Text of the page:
Felicia ameloides, Blue Felicia, is a cheerful and ‘sunny’ addition to any garden. Its daisy flowers are sky or even darker blue with yellow centers and are borne in profusion.  It can be mass planted as a groundcover, or mixed with other colourful perennials or used alone as a focal plant in small gardens. It grows and flowers best in full sun but will still flower well in dappled shade.

Family:                      ASTERACEAE                (Daisy family)

Name Derivation:

  • Felicia – named to honor Herr Felix, an official in Regerisburg, Germany, who died in 1846.

  • amelloides – resembles Amellus, a closely related genus.

Common Names:

  • Blue Felicia, shrubby felicia (Eng), bloumagriet and blou-astertjie (Afr).

Form:                                   A shrubby, perennial groundcover.

Size:                                     45 cm by 45 cm.


  • About 12 ‘ray’ flowers each with a large, single petal, that surround numerous small, yellow flowers.

  • These flowerheads are borne above the plant on slender stalks.

Colour:             Sky or darker blue, or white with yellow centre.

Fragrant:         Not scented.

Flowering Months:         Sep – Apr, all year in warm climates.

Felicia ameloides has typical daisy flower discs with a yellow center and sky blue ray-petals on the outer ring.


  • Evergreen.

  • The simple leaves are more or less elliptical, (2 by 1 cm).

  • Normally dark green, there is a cultivar with green and white leaves

Thorns:                           No thorns.

Fruit:                               The seed is attached to a ‘fluffy parachute’ that enables wind dispersal.

Felicia ameloides, Blue Felicia, used as a groundcover against paving, with Dietes grandiflora, Wild Iris, as a backdrop.

 In the Garden:

  • Felicia amelloides is a very versatile garden plant, and can be mass planted, inter-planted with other contrasting perennials or used as an edging plant.

  • Although probably best in full sun it will grow and flower in partial shade.

  • Well suited to containers and planters, where it can be used on its own or as a ‘base’ to larger specimen plants.

  • Good companion plants include Scabiosa africana, S. “Blue Butterfly” S. “Pink Mist”, various Helichrysium species, Agapanthus species and cultivars, and Bulbine frutescense.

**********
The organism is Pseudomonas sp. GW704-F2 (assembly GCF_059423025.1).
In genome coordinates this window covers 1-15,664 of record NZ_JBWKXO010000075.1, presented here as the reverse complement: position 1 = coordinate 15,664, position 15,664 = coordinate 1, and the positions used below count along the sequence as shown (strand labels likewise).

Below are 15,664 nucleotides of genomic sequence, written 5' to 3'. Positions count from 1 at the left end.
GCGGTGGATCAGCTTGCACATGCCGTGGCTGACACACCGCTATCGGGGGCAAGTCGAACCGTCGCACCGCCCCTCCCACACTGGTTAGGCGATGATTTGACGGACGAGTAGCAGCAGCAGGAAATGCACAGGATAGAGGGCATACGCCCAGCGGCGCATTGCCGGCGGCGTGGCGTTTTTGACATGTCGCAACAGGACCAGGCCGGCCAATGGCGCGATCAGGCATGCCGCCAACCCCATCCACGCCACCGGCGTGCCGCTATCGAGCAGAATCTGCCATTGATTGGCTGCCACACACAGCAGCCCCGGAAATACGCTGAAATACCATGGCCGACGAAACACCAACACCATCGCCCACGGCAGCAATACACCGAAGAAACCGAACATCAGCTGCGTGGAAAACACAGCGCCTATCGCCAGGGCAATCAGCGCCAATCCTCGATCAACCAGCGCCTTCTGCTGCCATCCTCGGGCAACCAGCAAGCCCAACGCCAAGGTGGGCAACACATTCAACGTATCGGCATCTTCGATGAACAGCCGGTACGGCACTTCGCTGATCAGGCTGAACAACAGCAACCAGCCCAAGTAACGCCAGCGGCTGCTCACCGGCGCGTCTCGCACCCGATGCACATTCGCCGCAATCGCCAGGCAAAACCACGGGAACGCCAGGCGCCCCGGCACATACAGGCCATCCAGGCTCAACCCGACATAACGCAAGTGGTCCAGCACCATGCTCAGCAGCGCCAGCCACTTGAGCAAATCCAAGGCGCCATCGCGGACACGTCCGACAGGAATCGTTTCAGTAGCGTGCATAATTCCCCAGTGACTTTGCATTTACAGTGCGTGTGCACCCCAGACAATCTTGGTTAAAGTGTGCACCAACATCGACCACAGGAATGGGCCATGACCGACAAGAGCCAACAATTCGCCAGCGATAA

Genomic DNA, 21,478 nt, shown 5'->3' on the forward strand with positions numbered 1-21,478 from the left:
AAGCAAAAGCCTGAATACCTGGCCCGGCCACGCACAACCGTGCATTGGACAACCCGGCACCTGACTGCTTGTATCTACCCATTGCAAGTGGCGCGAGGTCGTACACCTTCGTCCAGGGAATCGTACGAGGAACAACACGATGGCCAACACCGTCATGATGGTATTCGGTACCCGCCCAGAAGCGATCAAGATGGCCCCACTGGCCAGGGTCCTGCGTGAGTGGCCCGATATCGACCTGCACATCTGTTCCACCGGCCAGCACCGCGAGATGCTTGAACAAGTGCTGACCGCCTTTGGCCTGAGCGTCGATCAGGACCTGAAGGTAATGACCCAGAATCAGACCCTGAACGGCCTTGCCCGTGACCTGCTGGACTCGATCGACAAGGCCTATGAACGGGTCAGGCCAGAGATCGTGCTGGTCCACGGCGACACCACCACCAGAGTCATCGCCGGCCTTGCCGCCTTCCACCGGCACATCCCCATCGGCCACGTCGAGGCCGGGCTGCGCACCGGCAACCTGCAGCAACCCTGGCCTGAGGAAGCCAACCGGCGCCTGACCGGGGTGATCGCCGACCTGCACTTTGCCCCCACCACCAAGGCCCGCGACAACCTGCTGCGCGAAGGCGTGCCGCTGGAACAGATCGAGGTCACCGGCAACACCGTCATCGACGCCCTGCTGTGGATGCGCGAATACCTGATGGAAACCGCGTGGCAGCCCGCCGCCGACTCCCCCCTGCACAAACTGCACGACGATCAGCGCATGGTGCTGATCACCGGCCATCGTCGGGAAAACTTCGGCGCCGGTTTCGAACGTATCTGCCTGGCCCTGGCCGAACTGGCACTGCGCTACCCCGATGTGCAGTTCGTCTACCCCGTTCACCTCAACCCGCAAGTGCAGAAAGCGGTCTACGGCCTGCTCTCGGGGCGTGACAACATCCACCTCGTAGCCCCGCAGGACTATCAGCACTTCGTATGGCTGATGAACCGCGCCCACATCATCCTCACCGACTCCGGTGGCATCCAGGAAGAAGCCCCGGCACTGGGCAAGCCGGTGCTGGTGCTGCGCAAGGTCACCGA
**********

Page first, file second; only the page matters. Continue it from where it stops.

Planting spacing:    3 per square metre.

 Soil Needs:                 Well composted soil with good drainage.


  • A low maintenance garden plant.

  • Dead heading old flowers will encourage more flowers.

  • Prune at annually to retain form and youth.

  • Feed with an organic fertilizer like 2:3:2 or 3:1:5 and mulch with compost.

  • Like many soft herbs, Felicia amelloides may be host to dodder (Cuscuta campestris).

Cold Hardiness:                Hardy.


Water Requirements:

  • Although drought hardy, thrives on regular water.

  • Water-wise.

Felicia ameloides “Variegata”, that has variegated leaves, used in fairly deep shade as a groundcover with Clivia miniata in the Free State Botanical Gardens, Bloemfontein.
Felicia ameloides used as a border to a lawn in a garden in Parkhurst, Johannesburg.

Light Requirements:     Partial shade to full sun.


Roots:                                   Not invasive.


  • Insectivorous birds will forage in and among the plants.

 Bees and Butterflies:

  • Bees visit the flowers.

  • Adult butterflies do visit the flowers.

Medicinal:                          No medicinal use found.

Poisonous:                         Not Poisonous.

Notes of interest:

  • There is a form with white and yellow flowers known as Felicia amelloides ‘Alba’ and form, Felicia ameloides ‘Variegata’ that has variegated green and white leaves.

 Natural Distribution:

  • Found in the WC and EC along the coastal strip from De Hoop to the Kei River.

  • Endemic to South Africa.

Natural Habitat:            Found on stony flats and hillsides and older coastal sand dunes.

© Malcolm Dee Hepplewhite & Witkoppen Wildflower Nursery, (Text and Photographs) 2012 & 2018.